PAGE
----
1. Slovensko I
3. The Breaking Water
4. Floor & Radio
6. Slovensko II
cd on Cold Spring, November 2011
The follow-up of Cold Spring releases Daas and Vloed collects out of print material and a yet unreleased track. The material is skilfully mastered and sounds as crispy and massive as you could wish.
Order the album at
Bandcamp (also in digital format)
'Slovensko I & II' are best seen as a travel diary, recorded in Slovakia. RZ made 'sound snapshots' with a small digital recorder. A major influence both while recording and assembling the tracks was Chinese sound artist Yan Jun.
'Rusland' is a sound collage comprising field recordings and sections of live performances made in Russia. An incredible adventure and culture shock with long train journeys, bizarre venues and amazing people.
'The Breaking Water' can be heard as a sonic portrait of Rotterdam's famous Erasmus bridge. It includes recordings taken from both on and beneath the bridge, along with further sounds from the riverthat it crosses, the Nieuwe Maas.
'Floor & Radio' is a contrast to the outdoor pieces recordedfor the the installation 'Licthung' in Radolfzell, Germany. Contrasted against the outdoor silence was the squeaking floor in the guest house and the distorted signal and static from the radio. Sometimes there's music in everything.
Makino Takashi asked me to perform a score for his film 'In Your Star'. After a screening in Tokyo, a studio version was recorded. The result is 'Apollo', a sonic journey to space and beyond.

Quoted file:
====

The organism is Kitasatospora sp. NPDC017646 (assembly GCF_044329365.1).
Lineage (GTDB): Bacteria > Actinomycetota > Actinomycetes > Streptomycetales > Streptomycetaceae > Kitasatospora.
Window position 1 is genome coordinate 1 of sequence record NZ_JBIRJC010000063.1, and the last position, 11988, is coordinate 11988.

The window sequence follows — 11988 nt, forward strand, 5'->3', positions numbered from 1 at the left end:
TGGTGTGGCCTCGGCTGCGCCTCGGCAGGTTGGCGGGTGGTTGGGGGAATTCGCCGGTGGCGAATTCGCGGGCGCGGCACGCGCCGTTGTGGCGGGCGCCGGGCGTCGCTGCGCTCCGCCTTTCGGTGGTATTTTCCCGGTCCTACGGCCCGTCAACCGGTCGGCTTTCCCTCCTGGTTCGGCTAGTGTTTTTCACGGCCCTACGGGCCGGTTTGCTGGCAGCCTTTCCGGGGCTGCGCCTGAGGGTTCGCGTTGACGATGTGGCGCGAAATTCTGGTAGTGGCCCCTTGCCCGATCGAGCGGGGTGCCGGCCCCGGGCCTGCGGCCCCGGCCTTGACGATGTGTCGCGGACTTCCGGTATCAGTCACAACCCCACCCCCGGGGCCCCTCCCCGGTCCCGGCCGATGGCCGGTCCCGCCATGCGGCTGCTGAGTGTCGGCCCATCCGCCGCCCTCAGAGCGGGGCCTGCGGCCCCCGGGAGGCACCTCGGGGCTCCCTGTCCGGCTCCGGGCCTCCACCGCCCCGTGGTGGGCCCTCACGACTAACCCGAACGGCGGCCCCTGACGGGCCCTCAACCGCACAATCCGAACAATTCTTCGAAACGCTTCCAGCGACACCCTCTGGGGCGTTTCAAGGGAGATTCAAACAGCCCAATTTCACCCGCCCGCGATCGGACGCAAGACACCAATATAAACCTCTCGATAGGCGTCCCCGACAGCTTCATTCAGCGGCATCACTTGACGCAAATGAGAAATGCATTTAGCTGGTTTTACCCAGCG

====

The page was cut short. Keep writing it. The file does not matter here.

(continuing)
Machinefabriek is Rutger Zuydervelt, an eclectic Dutch sound artist who combines avant garde and minimalist classical composition with field recordings. The result is fragile but powerfully immersive sound environments that pay tribute to the world around us, natural and artificial, and inspire its re-examination. Intensely personal sound choices (and juxtapositions) render his pieces true sonic diaries, as well. This Cold Spring release, "Veldwerk", is a compilation of tracks previously released individually as short, highly limited 7" vinyls and 3" CDrs. Contrasted in sound but similar in mood and pacing, these tracks seem to naturally belong together.
The winding, collaged narratives of these tracks provide emotional descriptions of the events of Zuydervelt's life on the road. His liner notes briefly describe where and when the sound materials for each piece, and from this one begins to understand that contained in each of these 6 tracks are literally thousands of stories. Each sound recorded in the field had its context, from the snippets of broadcasted Russian dialogue which dance at the edges of hearing in "Rusland" (Zuydervelt's 17 minute ode to a tour in Russia), to the resonant, strained metallic rattle that comprises the last 3 or 4 minutes of "Slovensko II", and closes the record.